U.S. intelligence officials to brief lawmakers, White House chief of staff on Russia probe
A White House official and U.S. lawmakers, including some Democrats, will receive classified briefings from FBI and intelligence officials on Thursday on an FBI probe into Russian election meddling after U.S. President Donald Trump made unsubstantiated claims about an informant being used against him.
Two Republican lawmakers, and no Democrats, were expected to attend the first meeting to review classified information relating to a recent suggestion by Trump that the FBI might have used an informant to gather information on his 2016 election campaign.
Look how things have turned around on the Criminal Deep State. They go after Phony Collusion with Russia, a made up Scam, and end up getting caught in a major SPY scandal the likes of which this country may never have seen before! What goes around, comes around!—@realDonaldTrump
A second briefing was scheduled for Republican and Democratic leaders from the Senate and House of Representatives, known as the Gang of Eight, according to a Justice Department spokesperson.
Senate Democratic leader Chuck Schumer had said on Wednesday that Democrats should be included as a "check on the disturbing tendency of the president's allies to distort facts and undermine the investigation and the people conducting it."
Schumer welcomed the decision to brief the Gang of Eight promptly, but questioned why there should be a separate briefing for the two Republicans — U.S. Representatives Devin Nunes and Trey Gowdy, chairmen of the intelligence and oversight committees.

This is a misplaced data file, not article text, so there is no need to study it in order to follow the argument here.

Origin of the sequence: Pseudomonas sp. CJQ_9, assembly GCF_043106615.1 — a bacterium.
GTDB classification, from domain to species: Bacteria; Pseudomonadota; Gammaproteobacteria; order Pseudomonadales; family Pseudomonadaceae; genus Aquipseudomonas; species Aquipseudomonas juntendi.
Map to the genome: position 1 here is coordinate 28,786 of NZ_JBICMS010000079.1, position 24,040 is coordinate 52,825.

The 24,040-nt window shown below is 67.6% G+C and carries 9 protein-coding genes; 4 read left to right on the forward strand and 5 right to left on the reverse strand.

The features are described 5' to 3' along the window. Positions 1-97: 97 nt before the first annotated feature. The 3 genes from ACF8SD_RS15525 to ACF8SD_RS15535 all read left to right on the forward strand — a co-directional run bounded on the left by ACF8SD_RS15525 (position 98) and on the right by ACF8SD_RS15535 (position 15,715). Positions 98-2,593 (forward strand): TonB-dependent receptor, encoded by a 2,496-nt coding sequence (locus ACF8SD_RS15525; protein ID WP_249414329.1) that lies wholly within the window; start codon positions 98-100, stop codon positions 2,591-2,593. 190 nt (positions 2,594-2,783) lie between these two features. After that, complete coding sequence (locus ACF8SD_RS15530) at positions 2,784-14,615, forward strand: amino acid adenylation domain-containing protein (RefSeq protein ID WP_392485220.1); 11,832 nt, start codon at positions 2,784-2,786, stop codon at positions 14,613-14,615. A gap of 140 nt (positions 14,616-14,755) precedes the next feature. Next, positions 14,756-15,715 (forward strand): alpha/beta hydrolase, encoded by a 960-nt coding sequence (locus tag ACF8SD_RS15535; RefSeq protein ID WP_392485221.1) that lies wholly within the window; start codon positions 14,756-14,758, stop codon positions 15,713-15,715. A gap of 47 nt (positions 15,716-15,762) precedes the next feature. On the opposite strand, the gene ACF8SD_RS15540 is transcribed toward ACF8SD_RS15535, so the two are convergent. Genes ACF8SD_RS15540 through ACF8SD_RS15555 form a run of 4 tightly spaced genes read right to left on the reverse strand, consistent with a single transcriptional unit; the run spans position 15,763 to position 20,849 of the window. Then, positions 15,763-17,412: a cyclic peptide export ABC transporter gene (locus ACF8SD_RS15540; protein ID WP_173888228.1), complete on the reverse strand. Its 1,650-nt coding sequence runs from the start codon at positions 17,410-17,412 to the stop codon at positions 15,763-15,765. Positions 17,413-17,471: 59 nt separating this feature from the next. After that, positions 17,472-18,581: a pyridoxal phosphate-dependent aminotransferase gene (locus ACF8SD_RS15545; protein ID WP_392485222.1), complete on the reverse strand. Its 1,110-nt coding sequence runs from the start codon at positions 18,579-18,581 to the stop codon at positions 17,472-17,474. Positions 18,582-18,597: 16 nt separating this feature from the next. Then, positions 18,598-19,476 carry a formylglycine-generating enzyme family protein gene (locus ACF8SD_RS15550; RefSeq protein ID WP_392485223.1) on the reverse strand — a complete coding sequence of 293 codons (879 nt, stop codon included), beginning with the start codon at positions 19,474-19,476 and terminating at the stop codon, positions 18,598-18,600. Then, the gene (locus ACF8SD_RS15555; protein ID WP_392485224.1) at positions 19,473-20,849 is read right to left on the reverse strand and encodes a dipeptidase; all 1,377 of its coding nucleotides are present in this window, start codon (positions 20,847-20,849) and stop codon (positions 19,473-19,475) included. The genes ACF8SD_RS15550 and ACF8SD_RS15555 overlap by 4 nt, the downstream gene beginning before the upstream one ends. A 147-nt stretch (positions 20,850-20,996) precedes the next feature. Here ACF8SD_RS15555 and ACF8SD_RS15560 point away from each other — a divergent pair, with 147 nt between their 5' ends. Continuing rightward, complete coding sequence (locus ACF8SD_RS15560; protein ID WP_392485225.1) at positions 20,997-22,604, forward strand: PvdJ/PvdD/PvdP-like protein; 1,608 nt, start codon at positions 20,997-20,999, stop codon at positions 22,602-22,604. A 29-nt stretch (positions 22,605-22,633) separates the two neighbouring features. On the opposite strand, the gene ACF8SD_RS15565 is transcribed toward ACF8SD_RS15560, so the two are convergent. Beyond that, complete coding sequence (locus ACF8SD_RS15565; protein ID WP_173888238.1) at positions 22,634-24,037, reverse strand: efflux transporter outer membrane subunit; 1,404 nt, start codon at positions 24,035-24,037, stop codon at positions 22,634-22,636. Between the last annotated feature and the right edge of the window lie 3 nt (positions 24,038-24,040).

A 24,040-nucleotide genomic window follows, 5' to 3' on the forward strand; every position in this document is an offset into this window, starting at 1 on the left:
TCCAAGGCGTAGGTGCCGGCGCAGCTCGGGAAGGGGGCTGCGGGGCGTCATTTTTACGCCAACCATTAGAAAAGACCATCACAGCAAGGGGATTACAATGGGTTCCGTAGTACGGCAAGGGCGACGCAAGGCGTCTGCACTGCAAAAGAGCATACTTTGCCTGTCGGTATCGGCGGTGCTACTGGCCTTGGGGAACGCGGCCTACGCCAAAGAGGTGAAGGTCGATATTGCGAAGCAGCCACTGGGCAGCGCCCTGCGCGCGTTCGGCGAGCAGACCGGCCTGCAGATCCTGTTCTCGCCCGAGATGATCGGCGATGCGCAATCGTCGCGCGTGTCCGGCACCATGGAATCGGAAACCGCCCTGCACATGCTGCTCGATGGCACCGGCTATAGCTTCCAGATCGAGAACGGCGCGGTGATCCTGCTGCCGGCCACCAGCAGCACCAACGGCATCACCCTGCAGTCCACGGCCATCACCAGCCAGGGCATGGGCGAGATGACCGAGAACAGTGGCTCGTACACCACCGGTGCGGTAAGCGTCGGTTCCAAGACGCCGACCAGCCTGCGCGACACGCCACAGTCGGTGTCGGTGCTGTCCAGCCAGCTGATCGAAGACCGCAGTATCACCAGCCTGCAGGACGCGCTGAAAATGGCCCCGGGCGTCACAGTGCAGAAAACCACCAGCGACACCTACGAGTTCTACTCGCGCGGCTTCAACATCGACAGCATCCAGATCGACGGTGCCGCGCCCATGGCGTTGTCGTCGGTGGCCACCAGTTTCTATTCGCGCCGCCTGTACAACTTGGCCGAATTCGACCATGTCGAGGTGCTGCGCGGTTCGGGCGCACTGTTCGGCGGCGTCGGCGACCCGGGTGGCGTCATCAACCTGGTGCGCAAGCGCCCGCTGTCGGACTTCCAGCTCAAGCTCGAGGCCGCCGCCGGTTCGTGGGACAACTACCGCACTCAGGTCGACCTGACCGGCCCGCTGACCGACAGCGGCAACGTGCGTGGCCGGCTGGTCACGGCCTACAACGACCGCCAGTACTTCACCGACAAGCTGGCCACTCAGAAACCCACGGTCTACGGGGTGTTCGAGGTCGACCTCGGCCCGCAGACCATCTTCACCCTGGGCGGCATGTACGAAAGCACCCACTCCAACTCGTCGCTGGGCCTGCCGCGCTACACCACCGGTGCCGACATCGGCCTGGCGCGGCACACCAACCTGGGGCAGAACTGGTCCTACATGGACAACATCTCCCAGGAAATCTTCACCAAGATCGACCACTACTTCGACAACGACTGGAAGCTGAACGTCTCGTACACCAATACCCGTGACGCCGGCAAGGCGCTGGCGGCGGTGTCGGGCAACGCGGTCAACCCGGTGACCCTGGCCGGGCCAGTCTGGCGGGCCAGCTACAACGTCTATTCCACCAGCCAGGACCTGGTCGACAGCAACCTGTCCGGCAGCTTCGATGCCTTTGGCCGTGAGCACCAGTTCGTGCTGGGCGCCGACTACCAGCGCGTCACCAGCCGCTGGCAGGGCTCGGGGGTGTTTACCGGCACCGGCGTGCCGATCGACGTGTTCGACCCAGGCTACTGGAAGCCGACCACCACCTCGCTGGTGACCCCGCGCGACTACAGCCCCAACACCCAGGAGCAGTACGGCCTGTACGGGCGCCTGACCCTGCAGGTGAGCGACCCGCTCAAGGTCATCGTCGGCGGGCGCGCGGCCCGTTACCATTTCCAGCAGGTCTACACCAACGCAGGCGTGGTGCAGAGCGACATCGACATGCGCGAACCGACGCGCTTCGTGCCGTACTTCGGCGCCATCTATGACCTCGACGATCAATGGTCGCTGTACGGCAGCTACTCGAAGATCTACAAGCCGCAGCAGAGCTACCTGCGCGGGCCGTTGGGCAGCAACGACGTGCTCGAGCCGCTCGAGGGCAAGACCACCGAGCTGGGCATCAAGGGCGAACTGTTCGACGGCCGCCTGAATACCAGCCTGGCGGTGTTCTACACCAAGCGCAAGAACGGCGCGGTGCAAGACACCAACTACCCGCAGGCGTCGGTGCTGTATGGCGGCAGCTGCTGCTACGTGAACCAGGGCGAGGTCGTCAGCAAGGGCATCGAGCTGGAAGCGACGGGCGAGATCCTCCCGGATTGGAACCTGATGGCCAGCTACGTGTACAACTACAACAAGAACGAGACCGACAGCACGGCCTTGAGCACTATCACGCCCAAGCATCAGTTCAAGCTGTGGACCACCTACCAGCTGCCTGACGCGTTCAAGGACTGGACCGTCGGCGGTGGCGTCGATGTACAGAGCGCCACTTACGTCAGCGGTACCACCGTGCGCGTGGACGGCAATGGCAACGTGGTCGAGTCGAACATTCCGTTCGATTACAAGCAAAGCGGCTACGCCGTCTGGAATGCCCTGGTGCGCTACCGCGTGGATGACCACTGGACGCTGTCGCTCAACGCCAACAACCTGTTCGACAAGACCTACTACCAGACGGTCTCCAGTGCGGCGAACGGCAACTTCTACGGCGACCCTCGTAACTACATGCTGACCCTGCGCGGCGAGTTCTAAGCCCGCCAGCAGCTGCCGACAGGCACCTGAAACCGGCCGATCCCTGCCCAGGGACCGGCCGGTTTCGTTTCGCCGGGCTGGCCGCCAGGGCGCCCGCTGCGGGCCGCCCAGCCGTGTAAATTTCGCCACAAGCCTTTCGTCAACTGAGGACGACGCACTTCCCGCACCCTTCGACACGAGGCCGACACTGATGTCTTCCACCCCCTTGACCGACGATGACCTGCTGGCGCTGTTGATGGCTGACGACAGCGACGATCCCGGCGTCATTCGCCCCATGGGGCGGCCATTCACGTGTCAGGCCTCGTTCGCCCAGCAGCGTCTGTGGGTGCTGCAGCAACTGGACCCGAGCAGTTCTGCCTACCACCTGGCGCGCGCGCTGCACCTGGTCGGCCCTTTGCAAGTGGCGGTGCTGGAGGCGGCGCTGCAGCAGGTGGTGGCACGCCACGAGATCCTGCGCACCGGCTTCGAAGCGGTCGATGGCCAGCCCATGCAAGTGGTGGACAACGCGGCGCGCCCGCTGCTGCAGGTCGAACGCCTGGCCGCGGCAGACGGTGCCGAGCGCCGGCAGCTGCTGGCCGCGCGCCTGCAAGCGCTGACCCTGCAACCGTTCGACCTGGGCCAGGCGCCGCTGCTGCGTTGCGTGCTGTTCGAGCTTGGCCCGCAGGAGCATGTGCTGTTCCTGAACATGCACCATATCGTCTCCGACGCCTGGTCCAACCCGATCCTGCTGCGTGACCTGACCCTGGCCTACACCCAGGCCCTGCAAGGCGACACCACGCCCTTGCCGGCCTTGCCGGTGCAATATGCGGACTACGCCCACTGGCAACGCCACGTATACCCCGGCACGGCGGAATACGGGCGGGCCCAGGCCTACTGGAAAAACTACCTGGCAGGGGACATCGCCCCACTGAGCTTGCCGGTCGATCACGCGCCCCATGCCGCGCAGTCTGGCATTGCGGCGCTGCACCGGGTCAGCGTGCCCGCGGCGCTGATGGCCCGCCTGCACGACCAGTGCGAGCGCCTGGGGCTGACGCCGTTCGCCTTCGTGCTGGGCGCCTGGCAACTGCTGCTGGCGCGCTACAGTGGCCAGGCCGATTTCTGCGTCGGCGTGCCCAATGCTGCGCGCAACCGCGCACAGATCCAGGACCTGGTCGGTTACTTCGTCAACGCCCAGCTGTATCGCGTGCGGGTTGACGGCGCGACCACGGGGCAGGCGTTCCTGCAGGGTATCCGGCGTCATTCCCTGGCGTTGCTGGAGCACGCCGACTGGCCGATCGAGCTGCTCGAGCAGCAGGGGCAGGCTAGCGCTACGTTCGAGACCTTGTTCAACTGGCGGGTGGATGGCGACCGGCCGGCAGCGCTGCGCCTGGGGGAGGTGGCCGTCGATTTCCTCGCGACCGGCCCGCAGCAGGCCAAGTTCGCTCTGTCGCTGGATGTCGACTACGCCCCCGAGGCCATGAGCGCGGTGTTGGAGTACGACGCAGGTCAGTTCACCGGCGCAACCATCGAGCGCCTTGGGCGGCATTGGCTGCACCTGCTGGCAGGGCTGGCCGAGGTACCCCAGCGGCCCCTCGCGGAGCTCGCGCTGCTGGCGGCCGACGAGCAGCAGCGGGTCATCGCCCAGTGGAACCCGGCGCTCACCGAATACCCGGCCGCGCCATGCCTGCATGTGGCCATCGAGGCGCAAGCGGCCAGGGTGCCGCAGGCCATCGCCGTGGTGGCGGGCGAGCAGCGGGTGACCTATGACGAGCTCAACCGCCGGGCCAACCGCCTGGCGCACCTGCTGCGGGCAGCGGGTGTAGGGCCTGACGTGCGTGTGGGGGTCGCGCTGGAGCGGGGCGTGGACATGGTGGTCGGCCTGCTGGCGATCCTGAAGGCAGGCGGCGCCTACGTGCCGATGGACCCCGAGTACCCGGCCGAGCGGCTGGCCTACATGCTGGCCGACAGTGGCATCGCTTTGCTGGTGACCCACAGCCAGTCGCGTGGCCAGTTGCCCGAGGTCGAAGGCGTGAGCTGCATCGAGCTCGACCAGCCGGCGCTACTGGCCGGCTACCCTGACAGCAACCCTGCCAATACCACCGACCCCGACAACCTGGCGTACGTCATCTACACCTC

"What is the point of the separate briefing if not to cause partisan trouble?" Schumer said in a statement on Thursday.
While it's a good thing that the Gang of Eight will be briefed, the separate meeting w/ a known partisan whose only intent is to undermine the Mueller investigation makes no sense & should be called off. What is the point of the separate briefing if not to cause partisan trouble?—@SenSchumer
FBI Director Christopher Wray, Director of National Intelligence Dan Coats and Deputy Attorney General Rod Rosenstein were scheduled to attend both meetings, along with White House Chief of Staff John Kelly, according to the Justice Department.
The FBI was investigating whether anyone in Trump's campaign had worked with Moscow to influence the election outcome in Trump's favour. Federal Special Counsel Robert Mueller took over that probe in May 2017 after Trump fired FBI Director James Comey.
The New York Times reported that the person working for the FBI was used to get information from people in Trump's campaign about Russian hacking of Democratic emails, not to spy on Trump.
Trump's closest conservative allies in Congress have been clamouring for access to the classified documents. The lawmakers have accused the FBI and Justice Department of political bias against Trump in favour of his Democratic rival, Hillary Clinton, during his successful presidential campaign.